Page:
December 16th, 2010 by jrsphoto
It might seem at first glance that the HackFactory has turned into a woodworking shop. It seems that all the new wood has spawned an awaking of woodworkers in all of us. It has been great to see so many people working on such a variety of projects. Even those of you not familiar with woodworking have been making stuff.
With all these new found woodworkers comes dust. Lots of it, and its everywhere. Especially from stuff like MDF. And it’s not just in our area. Take a look at the metal working area after a few hours in the shop and you will see the sawdust on the table.
If all of us that are using the woodworking space do a little extra it will make a big difference for everyone. The time it will take largely depends on the time you spent there and the materials you were using. If you were there for 5 minutes and working with the drill press, it should only take you a few minutes. If you were there for an hour working with MDF, it will take you considerably longer.
We all have to try extra hard to keep the shop clean. Keeping the classroom and office space doors closed will help keep dust from these clean spaces. Make sure you take the time necessary to clean up your area and any tools you may have used. Vacuum the floor around any space you have used.
Keep in mind that some of those woods, MDF included, release vapors that are really bad for you. If you have a mask, you should be using it.
One last note, if your working on a project and need to leave the hack factory, take some time and clean up your space. That way if for some reason you don’t make it back, others can use the tools and table space and not have to clean up your mess.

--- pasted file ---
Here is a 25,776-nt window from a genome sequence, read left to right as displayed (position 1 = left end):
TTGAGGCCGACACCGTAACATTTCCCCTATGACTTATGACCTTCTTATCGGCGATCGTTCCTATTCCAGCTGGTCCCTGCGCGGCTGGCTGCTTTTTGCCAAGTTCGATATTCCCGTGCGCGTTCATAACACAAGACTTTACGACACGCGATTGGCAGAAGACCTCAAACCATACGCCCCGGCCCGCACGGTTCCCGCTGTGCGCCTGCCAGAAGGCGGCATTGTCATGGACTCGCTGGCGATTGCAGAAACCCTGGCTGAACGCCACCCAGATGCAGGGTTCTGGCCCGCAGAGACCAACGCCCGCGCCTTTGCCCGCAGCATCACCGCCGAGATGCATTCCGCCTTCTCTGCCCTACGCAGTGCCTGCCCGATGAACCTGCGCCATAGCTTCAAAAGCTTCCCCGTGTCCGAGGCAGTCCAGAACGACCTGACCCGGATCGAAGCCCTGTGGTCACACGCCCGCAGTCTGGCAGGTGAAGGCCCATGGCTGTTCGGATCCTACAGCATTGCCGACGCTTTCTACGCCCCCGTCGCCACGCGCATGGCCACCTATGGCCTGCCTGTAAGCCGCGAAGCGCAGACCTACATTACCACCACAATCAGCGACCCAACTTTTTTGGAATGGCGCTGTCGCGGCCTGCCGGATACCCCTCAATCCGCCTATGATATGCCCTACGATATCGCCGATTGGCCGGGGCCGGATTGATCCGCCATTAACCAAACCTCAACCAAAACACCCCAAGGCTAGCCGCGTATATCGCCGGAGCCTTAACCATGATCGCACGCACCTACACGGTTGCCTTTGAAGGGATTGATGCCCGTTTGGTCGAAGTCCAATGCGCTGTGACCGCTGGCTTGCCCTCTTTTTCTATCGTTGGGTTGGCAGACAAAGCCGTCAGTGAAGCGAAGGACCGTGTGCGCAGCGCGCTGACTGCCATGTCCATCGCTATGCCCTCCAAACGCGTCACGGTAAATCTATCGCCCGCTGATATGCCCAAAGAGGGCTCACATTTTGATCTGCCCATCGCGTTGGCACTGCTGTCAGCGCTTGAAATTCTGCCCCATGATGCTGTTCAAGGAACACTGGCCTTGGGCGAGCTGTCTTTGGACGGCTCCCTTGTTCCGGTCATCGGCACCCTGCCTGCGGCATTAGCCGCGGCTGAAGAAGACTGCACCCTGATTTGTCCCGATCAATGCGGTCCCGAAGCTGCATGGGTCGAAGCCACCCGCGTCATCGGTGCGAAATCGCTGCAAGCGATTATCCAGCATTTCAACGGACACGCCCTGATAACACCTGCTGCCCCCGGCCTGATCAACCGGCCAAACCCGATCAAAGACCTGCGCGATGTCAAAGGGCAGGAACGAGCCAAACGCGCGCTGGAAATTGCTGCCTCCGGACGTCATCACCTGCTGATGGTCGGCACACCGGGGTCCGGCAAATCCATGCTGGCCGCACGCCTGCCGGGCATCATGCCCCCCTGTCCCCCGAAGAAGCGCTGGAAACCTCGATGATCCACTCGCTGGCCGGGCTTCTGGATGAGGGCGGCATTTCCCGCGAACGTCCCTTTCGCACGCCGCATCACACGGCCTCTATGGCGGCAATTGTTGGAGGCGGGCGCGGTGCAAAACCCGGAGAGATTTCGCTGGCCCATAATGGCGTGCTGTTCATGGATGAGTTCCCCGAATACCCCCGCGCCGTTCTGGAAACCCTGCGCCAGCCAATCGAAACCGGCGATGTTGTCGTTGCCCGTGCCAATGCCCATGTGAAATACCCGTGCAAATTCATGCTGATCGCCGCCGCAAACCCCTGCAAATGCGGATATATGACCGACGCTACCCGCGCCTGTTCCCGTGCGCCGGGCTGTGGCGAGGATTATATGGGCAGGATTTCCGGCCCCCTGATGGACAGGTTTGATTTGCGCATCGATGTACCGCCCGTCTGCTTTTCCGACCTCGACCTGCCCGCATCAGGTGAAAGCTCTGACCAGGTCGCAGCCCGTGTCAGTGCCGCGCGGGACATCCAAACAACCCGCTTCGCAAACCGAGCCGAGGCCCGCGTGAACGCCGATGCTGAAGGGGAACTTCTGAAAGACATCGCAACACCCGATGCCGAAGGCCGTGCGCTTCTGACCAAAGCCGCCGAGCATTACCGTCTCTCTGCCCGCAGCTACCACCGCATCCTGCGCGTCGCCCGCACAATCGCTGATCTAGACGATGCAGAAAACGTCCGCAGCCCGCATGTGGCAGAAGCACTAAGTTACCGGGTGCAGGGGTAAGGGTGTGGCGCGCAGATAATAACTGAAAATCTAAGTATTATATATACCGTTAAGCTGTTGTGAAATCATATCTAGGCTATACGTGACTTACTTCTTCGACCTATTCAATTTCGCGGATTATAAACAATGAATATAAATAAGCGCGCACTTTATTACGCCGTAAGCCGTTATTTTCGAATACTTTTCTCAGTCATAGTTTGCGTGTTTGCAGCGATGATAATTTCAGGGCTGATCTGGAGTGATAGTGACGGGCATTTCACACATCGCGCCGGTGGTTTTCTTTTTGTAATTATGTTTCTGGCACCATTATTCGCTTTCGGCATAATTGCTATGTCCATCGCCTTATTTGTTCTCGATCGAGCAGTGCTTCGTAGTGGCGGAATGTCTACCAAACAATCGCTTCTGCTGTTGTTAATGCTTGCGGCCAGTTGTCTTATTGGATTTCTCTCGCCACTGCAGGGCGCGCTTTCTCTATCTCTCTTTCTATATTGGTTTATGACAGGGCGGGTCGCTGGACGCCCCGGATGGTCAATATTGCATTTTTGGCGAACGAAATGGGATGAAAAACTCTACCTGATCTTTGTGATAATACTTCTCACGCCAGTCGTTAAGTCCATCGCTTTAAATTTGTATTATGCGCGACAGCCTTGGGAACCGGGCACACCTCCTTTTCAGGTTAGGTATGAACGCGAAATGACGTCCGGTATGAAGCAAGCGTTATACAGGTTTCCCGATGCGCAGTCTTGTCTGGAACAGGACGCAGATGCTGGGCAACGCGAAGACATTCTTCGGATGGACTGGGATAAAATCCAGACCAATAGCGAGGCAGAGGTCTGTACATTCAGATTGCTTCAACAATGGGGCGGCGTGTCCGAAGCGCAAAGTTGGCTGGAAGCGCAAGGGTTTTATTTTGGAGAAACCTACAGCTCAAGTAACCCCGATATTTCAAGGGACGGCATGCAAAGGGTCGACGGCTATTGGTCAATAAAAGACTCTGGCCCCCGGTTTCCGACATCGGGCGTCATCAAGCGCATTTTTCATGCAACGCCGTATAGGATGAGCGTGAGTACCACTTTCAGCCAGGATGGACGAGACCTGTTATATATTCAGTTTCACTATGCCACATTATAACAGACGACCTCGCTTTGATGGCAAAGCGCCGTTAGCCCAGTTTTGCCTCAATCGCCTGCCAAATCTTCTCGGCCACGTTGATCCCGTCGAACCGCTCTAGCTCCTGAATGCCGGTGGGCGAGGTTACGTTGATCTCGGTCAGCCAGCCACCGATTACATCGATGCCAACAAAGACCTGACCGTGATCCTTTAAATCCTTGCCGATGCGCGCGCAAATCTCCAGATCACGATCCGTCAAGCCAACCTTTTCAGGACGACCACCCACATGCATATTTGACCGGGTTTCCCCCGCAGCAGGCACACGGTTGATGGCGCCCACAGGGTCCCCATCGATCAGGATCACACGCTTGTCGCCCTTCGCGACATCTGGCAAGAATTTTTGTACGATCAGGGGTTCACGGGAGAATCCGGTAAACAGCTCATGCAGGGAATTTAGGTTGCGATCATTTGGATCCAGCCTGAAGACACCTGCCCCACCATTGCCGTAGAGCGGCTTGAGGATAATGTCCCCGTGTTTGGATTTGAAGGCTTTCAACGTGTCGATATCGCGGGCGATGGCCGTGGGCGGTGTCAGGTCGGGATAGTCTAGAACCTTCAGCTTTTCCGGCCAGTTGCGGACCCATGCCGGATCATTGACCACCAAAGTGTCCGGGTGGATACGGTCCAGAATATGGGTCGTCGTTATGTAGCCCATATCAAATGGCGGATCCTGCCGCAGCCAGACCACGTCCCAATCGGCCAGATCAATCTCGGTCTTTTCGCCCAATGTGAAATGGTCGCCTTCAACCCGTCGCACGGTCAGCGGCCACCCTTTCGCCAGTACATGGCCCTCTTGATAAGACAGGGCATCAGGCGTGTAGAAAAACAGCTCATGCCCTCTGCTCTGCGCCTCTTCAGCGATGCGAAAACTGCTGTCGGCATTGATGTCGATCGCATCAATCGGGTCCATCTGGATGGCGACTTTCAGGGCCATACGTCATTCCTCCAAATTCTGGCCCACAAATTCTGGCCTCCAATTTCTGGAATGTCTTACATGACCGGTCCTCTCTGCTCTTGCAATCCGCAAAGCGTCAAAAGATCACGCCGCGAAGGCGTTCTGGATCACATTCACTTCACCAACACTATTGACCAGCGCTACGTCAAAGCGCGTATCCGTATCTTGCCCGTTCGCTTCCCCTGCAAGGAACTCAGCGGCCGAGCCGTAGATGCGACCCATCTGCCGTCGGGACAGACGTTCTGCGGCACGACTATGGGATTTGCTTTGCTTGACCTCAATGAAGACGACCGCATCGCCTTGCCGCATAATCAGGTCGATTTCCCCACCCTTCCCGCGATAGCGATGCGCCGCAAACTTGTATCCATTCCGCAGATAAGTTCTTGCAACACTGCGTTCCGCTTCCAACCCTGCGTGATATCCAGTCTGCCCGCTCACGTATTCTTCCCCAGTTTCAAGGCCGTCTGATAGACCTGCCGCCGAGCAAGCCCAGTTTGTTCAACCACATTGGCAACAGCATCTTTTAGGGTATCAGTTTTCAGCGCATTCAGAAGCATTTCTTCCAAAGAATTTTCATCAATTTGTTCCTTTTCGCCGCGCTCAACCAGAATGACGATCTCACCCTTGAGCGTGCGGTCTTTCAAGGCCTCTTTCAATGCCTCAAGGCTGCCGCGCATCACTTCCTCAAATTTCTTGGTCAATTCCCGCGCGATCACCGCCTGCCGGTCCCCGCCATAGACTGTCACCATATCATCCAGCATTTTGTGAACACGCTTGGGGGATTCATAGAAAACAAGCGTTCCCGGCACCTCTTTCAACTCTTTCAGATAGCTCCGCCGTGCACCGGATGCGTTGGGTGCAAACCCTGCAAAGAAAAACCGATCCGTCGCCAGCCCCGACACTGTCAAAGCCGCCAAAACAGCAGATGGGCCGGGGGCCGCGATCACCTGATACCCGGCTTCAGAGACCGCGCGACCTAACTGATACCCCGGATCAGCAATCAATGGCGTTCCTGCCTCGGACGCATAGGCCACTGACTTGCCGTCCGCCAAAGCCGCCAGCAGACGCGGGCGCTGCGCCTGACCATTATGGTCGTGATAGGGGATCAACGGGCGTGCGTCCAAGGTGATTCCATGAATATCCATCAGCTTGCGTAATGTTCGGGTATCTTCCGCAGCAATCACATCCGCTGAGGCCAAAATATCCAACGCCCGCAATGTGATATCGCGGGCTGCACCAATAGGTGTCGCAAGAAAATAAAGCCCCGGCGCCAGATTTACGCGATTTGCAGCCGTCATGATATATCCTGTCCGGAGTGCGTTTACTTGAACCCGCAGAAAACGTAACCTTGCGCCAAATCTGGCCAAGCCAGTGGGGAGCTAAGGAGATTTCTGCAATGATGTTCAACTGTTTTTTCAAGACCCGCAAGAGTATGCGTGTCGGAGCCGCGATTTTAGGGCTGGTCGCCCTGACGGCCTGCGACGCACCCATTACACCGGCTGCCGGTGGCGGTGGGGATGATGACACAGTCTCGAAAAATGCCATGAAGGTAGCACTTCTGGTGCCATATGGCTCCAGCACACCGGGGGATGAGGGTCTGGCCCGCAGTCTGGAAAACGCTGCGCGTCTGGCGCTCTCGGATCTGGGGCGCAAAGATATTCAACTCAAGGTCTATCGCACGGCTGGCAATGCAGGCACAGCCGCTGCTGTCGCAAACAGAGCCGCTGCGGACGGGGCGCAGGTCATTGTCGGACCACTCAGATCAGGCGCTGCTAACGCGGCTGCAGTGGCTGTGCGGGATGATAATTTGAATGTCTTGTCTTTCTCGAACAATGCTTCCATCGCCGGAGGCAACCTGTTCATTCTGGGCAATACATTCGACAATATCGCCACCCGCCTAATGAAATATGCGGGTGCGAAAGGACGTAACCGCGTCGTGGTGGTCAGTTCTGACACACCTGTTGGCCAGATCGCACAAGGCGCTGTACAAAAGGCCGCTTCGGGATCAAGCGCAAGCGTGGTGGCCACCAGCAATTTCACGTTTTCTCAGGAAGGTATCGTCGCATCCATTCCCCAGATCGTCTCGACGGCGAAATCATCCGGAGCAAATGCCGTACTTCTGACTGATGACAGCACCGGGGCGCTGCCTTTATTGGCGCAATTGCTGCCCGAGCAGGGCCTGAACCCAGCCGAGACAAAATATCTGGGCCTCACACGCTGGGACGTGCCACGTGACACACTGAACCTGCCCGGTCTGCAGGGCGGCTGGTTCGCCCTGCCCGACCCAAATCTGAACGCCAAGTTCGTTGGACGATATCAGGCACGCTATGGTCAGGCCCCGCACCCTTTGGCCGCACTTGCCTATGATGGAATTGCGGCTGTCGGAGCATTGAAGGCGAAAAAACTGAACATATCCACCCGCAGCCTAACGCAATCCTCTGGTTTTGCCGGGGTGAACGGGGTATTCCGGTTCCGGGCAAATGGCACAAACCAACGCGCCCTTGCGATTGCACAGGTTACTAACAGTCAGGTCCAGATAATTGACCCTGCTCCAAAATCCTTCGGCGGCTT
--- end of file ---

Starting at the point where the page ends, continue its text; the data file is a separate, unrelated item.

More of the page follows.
If everyone spent a little extra time and clean up a little better than it was when you got there, it would really help.
-John • 651-252-4142
December 5th, 2010 by otto_pjm
I’ve had a wizard to do Dovetail joints for awhile and never had a reason to use it until now. We need some drawers built for an odd sized cupboard, and as you may know the HF recently received a pallet or two of drawer sides as a donation. So it seemed like a good time to check out the wizard and try and make some drawers.
Here’s a shot of the setup,
It’s kind of a pain as you need to operate on the edge of the board. I built my latest table in two pieces so I could do dovetails and put the 4th access I hope to build under that part of the frame.
December 4th, 2010 by otto_pjm
Due to the weather the class will be rescheduled sometime in January. The User Guide is ready for review, I’m trying to figure out how to get it posted at the moment.
This class is primarily targeted at TC Maker member, who wish to use the CNC Router. The intent is to give practical step by step use and operation instruction. The public is welcome to attend, but due to the focus on one specific system and the time limitations general questions about CNC systems and tools will only be addressed as time allows.
CNC Router user operation training class, allows you to use the router to work on your own projects
Sunday December 12th from 9:00 AM to Noon.
What you’ll need:
Nothing really, you may want to take notes, (I hope to have a rational step by step guide put together, but holes will certainly exist) also laptop’s (or classroom PCs) with design tools to create 2D or 3D object maybe useful. (formats such as EPS, dxf, stl, etc)
Non-members and those interested in CNC, but not wishing to run a CNC Router
I intend to have additional Cut, Turn and Burn classes in 2011, and these are the forum for general questions and will deal with the end to end process turning ideas into physical objects.